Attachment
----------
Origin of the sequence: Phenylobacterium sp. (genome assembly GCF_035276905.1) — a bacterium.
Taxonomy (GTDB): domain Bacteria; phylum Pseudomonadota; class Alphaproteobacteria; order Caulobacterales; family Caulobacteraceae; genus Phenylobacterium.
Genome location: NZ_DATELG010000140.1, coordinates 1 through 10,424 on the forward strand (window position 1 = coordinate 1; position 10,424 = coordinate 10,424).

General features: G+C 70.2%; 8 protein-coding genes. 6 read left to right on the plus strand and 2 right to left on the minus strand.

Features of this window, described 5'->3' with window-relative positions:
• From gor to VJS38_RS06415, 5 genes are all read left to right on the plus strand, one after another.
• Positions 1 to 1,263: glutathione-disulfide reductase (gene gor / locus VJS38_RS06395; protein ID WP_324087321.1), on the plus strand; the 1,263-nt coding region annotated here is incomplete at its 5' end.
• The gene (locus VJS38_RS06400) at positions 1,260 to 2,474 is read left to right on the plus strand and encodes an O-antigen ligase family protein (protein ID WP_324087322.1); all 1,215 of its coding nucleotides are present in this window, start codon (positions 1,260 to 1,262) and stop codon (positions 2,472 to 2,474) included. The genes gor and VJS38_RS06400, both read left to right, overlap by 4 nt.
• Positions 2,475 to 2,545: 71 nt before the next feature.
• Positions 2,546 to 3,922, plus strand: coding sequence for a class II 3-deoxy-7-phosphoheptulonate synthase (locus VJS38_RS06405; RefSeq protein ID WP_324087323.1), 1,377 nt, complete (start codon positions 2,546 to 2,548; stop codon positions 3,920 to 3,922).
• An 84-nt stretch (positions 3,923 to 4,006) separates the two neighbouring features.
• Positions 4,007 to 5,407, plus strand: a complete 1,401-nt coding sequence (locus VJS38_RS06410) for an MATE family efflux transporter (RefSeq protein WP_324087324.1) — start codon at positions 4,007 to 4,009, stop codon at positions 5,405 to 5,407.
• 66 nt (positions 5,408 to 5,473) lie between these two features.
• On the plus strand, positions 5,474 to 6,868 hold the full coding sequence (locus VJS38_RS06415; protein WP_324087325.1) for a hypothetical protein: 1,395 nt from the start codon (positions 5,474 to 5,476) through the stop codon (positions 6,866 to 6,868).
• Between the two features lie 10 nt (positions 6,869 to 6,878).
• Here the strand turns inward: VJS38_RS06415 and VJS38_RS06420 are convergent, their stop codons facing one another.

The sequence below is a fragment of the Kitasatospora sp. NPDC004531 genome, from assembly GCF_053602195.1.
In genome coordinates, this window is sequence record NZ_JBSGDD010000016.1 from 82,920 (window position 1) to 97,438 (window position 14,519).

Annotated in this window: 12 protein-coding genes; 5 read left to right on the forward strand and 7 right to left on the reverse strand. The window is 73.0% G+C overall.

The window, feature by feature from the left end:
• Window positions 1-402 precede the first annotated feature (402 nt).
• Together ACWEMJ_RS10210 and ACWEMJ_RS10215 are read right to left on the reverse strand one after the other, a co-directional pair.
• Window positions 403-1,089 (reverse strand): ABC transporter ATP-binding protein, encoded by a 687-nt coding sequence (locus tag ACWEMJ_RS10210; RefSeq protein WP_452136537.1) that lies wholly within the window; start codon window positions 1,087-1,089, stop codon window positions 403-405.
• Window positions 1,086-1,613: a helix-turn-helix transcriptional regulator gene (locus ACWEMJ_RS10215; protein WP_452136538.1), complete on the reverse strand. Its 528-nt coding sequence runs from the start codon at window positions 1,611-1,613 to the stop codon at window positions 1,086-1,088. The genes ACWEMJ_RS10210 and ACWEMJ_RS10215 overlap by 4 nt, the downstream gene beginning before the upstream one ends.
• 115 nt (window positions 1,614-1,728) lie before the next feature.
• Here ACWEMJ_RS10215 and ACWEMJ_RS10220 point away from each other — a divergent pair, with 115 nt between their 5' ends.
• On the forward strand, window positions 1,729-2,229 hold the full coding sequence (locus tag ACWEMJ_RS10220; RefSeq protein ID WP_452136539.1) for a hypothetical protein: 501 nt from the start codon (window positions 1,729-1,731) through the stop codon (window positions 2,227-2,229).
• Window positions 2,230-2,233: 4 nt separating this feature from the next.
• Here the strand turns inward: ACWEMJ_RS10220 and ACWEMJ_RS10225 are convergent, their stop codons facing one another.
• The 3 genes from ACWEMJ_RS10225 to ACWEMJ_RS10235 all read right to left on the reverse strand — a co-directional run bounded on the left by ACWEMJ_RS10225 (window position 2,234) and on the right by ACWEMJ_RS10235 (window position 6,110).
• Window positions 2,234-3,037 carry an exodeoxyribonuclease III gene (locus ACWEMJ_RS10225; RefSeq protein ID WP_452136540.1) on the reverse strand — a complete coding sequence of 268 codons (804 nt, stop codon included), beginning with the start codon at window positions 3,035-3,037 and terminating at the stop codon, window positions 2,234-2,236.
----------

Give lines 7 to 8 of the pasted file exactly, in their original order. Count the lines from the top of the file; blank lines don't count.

• Positions 1 to 1,263: glutathione-disulfide reductase (gene gor / locus VJS38_RS06395; protein ID WP_324087321.1), on the plus strand; the 1,263-nt coding region annotated here is incomplete at its 5' end.
• The gene (locus VJS38_RS06400) at positions 1,260 to 2,474 is read left to right on the plus strand and encodes an O-antigen ligase family protein (protein ID WP_324087322.1); all 1,215 of its coding nucleotides are present in this window, start codon (positions 1,260 to 1,262) and stop codon (positions 2,472 to 2,474) included. The genes gor and VJS38_RS06400, both read left to right, overlap by 4 nt.